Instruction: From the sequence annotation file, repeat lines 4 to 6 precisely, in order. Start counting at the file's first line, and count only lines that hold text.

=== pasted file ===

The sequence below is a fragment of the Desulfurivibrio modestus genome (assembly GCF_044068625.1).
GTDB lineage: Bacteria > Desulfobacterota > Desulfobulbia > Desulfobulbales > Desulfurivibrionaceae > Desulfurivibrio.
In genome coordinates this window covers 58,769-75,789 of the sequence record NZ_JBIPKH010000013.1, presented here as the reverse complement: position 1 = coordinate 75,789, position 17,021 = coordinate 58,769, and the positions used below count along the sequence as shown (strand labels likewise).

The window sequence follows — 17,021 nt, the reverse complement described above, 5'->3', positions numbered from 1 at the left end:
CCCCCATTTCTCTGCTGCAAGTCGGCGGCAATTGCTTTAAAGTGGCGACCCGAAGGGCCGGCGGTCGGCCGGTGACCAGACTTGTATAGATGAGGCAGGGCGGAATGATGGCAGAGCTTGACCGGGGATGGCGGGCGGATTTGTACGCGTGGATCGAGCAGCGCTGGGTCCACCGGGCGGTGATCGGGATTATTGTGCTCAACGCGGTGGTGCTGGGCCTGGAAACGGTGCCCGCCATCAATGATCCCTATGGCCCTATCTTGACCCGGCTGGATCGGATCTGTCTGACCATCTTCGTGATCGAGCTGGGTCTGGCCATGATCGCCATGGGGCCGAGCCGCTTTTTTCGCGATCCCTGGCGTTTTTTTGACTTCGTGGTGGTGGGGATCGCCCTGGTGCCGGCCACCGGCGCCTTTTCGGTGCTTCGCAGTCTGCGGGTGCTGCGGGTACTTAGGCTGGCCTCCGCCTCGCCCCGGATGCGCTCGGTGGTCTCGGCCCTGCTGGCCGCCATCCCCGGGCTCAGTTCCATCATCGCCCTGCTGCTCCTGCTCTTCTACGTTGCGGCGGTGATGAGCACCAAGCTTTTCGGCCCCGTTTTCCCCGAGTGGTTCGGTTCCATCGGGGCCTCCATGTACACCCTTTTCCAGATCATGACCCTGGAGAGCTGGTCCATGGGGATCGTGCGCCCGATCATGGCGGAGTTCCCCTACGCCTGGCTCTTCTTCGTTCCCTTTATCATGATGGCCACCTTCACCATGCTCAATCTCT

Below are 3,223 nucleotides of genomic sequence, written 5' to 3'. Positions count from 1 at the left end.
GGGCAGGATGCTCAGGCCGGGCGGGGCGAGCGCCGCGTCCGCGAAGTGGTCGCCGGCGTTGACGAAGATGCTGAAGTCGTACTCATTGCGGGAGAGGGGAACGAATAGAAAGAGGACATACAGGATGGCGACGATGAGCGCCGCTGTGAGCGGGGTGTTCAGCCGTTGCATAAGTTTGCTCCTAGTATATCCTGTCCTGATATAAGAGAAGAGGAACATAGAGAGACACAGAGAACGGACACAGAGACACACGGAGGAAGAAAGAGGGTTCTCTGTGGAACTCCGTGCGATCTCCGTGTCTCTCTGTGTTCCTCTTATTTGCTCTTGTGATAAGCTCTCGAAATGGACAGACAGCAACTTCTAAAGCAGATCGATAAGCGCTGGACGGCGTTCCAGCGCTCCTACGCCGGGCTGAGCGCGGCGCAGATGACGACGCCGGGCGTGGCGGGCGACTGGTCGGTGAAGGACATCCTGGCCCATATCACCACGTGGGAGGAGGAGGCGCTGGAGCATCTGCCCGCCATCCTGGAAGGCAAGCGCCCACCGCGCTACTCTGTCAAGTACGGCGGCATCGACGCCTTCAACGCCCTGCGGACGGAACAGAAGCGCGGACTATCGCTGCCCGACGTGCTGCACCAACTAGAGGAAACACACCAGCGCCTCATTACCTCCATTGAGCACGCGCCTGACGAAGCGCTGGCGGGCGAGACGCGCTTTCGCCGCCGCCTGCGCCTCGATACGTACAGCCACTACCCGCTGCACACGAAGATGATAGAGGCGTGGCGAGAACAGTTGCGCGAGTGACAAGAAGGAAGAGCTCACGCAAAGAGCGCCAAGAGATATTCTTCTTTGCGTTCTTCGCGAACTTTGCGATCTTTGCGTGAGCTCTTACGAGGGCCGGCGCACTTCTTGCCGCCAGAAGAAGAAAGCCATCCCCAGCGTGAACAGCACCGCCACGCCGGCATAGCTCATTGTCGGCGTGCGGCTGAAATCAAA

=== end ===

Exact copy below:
The window sequence follows — 17,021 nt, the reverse complement described above, 5'->3', positions numbered from 1 at the left end:
CCCCCATTTCTCTGCTGCAAGTCGGCGGCAATTGCTTTAAAGTGGCGACCCGAAGGGCCGGCGGTCGGCCGGTGACCAGACTTGTATAGATGAGGCAGGGCGGAATGATGGCAGAGCTTGACCGGGGATGGCGGGCGGATTTGTACGCGTGGATCGAGCAGCGCTGGGTCCACCGGGCGGTGATCGGGATTATTGTGCTCAACGCGGTGGTGCTGGGCCTGGAAACGGTGCCCGCCATCAATGATCCCTATGGCCCTATCTTGACCCGGCTGGATCGGATCTGTCTGACCATCTTCGTGATCGAGCTGGGTCTGGCCATGATCGCCATGGGGCCGAGCCGCTTTTTTCGCGATCCCTGGCGTTTTTTTGACTTCGTGGTGGTGGGGATCGCCCTGGTGCCGGCCACCGGCGCCTTTTCGGTGCTTCGCAGTCTGCGGGTGCTGCGGGTACTTAGGCTGGCCTCCGCCTCGCCCCGGATGCGCTCGGTGGTCTCGGCCCTGCTGGCCGCCATCCCCGGGCTCAGTTCCATCATCGCCCTGCTGCTCCTGCTCTTCTACGTTGCGGCGGTGATGAGCACCAAGCTTTTCGGCCCCGTTTTCCCCGAGTGGTTCGGTTCCATCGGGGCCTCCATGTACACCCTTTTCCAGATCATGACCCTGGAGAGCTGGTCCATGGGGATCGTGCGCCCGATCATGGCGGAGTTCCCCTACGCCTGGCTCTTCTTCGTTCCCTTTATCATGATGGCCACCTTCACCATGCTCAATCTCT

Below are 3,223 nucleotides of genomic sequence, written 5' to 3'. Positions count from 1 at the left end.